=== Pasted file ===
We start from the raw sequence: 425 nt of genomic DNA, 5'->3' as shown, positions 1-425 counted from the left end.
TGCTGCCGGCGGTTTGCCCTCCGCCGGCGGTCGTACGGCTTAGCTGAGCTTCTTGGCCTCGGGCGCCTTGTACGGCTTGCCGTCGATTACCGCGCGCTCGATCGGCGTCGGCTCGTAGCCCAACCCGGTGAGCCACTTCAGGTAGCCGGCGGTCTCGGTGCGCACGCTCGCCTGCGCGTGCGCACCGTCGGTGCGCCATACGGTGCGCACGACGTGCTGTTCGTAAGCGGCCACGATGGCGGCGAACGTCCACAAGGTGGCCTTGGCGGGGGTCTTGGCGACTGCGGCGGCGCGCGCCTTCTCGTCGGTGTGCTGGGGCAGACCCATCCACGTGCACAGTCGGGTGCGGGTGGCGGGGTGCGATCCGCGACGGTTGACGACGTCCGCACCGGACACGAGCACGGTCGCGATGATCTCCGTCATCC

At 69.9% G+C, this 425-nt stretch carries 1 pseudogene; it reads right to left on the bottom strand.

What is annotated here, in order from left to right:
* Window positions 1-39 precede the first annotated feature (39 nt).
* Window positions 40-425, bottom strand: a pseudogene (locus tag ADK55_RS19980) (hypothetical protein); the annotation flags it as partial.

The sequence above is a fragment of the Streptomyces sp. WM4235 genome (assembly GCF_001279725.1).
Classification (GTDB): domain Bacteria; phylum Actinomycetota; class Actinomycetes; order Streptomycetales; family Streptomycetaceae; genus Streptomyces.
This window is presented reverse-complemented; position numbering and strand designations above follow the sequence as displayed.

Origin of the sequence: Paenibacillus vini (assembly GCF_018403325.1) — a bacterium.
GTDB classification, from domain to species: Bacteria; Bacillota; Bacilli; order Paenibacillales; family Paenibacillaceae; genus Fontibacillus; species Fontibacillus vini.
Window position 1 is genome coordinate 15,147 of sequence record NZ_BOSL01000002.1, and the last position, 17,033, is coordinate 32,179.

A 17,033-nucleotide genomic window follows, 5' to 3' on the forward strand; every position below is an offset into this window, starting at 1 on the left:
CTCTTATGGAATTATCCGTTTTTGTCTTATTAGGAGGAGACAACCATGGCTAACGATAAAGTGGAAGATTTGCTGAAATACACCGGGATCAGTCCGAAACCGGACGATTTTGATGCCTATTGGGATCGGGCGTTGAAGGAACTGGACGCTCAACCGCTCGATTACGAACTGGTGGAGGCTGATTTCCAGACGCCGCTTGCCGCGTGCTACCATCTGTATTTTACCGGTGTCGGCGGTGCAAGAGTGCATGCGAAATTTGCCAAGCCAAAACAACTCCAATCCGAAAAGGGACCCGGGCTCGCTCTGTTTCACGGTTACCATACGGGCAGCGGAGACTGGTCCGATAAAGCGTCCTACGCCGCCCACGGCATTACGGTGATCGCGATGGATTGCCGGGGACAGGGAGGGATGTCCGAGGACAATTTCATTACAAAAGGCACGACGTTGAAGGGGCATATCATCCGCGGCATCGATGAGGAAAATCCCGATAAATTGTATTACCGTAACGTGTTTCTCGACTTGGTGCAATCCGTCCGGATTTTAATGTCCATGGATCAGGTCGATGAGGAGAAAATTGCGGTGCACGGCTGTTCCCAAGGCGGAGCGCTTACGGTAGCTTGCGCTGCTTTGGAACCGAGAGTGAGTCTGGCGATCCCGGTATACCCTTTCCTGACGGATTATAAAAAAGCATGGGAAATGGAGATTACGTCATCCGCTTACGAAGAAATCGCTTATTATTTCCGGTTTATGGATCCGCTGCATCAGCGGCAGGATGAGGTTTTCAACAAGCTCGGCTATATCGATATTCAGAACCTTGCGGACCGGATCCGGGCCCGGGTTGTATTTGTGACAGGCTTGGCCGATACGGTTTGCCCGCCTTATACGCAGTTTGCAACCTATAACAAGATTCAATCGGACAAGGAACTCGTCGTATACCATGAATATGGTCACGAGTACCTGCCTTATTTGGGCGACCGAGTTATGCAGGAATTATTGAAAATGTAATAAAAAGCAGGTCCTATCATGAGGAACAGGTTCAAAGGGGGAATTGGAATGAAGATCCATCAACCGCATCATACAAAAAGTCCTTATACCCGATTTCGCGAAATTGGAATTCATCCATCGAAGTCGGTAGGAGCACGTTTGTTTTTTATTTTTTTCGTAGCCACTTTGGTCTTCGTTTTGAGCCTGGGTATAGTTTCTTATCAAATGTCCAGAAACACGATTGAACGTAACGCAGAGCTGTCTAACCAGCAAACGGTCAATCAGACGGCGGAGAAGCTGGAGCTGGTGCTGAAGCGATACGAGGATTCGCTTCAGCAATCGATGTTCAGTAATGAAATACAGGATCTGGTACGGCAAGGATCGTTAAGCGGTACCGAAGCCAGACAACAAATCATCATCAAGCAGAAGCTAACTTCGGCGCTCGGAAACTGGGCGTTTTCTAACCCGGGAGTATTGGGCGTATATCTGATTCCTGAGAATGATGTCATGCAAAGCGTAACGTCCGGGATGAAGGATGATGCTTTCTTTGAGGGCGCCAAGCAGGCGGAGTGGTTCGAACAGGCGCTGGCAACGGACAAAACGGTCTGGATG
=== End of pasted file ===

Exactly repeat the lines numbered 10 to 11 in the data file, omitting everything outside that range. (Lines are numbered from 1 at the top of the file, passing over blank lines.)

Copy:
Origin of the sequence: Paenibacillus vini (assembly GCF_018403325.1) — a bacterium.
GTDB classification, from domain to species: Bacteria; Bacillota; Bacilli; order Paenibacillales; family Paenibacillaceae; genus Fontibacillus; species Fontibacillus vini.